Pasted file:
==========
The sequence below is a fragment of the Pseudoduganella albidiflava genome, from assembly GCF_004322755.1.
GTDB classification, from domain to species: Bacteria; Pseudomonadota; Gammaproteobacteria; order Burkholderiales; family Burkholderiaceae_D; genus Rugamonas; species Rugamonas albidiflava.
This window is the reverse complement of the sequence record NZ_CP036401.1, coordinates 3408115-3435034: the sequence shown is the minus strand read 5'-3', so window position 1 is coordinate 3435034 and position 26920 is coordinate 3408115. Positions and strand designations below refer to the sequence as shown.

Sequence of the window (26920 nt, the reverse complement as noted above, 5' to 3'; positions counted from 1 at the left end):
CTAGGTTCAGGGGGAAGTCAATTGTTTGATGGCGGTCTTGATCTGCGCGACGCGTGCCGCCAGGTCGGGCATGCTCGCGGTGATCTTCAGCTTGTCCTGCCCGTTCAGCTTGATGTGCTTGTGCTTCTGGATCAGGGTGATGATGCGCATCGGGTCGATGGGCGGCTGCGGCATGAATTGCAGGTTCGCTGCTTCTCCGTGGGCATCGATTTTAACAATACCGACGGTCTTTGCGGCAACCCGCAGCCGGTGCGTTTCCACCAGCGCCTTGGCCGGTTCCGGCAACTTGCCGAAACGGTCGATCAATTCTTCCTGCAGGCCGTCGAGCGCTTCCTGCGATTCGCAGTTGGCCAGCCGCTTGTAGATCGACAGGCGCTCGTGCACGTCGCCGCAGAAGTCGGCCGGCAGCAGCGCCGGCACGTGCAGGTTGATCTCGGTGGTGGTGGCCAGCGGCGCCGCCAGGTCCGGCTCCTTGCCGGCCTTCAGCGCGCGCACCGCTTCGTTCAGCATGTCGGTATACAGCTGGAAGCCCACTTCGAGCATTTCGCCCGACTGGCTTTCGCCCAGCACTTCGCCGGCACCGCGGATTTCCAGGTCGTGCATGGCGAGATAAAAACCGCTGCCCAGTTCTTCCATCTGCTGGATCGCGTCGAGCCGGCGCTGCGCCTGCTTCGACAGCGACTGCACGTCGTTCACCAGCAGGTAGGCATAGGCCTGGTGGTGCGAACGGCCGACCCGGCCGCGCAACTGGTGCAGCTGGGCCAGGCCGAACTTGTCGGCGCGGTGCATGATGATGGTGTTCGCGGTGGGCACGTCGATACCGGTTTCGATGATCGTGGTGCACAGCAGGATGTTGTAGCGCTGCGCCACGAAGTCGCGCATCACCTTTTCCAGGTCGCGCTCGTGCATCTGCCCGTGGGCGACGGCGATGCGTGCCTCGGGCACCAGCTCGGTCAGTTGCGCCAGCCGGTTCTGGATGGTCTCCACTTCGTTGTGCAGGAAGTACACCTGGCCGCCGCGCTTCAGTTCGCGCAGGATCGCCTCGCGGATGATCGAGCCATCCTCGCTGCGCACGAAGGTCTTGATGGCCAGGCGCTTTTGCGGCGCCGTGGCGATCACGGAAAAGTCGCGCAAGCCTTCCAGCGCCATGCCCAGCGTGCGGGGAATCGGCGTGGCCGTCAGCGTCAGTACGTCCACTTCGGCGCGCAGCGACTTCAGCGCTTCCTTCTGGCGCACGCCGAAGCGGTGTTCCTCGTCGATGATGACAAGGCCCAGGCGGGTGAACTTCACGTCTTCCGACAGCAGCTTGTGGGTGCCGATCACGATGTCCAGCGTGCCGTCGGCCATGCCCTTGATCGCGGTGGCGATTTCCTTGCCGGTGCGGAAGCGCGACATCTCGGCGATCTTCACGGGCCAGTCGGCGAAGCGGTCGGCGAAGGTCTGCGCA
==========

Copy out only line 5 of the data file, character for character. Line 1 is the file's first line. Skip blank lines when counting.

CTAGGTTCAGGGGGAAGTCAATTGTTTGATGGCGGTCTTGATCTGCGCGACGCGTGCCGCCAGGTCGGGCATGCTCGCGGTGATCTTCAGCTTGTCCTGCCCGTTCAGCTTGATGTGCTTGTGCTTCTGGATCAGGGTGATGATGCGCATCGGGTCGATGGGCGGCTGCGGCATGAATTGCAGGTTCGCTGCTTCTCCGTGGGCATCGATTTTAACAATACCGACGGTCTTTGCGGCAACCCGCAGCCGGTGCGTTTCCACCAGCGCCTTGGCCGGTTCCGGCAACTTGCCGAAACGGTCGATCAATTCTTCCTGCAGGCCGTCGAGCGCTTCCTGCGATTCGCAGTTGGCCAGCCGCTTGTAGATCGACAGGCGCTCGTGCACGTCGCCGCAGAAGTCGGCCGGCAGCAGCGCCGGCACGTGCAGGTTGATCTCGGTGGTGGTGGCCAGCGGCGCCGCCAGGTCCGGCTCCTTGCCGGCCTTCAGCGCGCGCACCGCTTCGTTCAGCATGTCGGTATACAGCTGGAAGCCCACTTCGAGCATTTCGCCCGACTGGCTTTCGCCCAGCACTTCGCCGGCACCGCGGATTTCCAGGTCGTGCATGGCGAGATAAAAACCGCTGCCCAGTTCTTCCATCTGCTGGATCGCGTCGAGCCGGCGCTGCGCCTGCTTCGACAGCGACTGCACGTCGTTCACCAGCAGGTAGGCATAGGCCTGGTGGTGCGAACGGCCGACCCGGCCGCGCAACTGGTGCAGCTGGGCCAGGCCGAACTTGTCGGCGCGGTGCATGATGATGGTGTTCGCGGTGGGCACGTCGATACCGGTTTCGATGATCGTGGTGCACAGCAGGATGTTGTAGCGCTGCGCCACGAAGTCGCGCATCACCTTTTCCAGGTCGCGCTCGTGCATCTGCCCGTGGGCGACGGCGATGCGTGCCTCGGGCACCAGCTCGGTCAGTTGCGCCAGCCGGTTCTGGATGGTCTCCACTTCGTTGTGCAGGAAGTACACCTGGCCGCCGCGCTTCAGTTCGCGCAGGATCGCCTCGCGGATGATCGAGCCATCCTCGCTGCGCACGAAGGTCTTGATGGCCAGGCGCTTTTGCGGCGCCGTGGCGATCACGGAAAAGTCGCGCAAGCCTTCCAGCGCCATGCCCAGCGTGCGGGGAATCGGCGTGGCCGTCAGCGTCAGTACGTCCACTTCGGCGCGCAGCGACTTCAGCGCTTCCTTCTGGCGCACGCCGAAGCGGTGTTCCTCGTCGATGATGACAAGGCCCAGGCGGGTGAACTTCACGTCTTCCGACAGCAGCTTGTGGGTGCCGATCACGATGTCCAGCGTGCCGTCGGCCATGCCCTTGATCGCGGTGGCGATTTCCTTGCCGGTGCGGAAGCGCGACATCTCGGCGATCTTCACGGGCCAGTCGGCGAAGCGGTCGGCGAAGGTCTGCGCA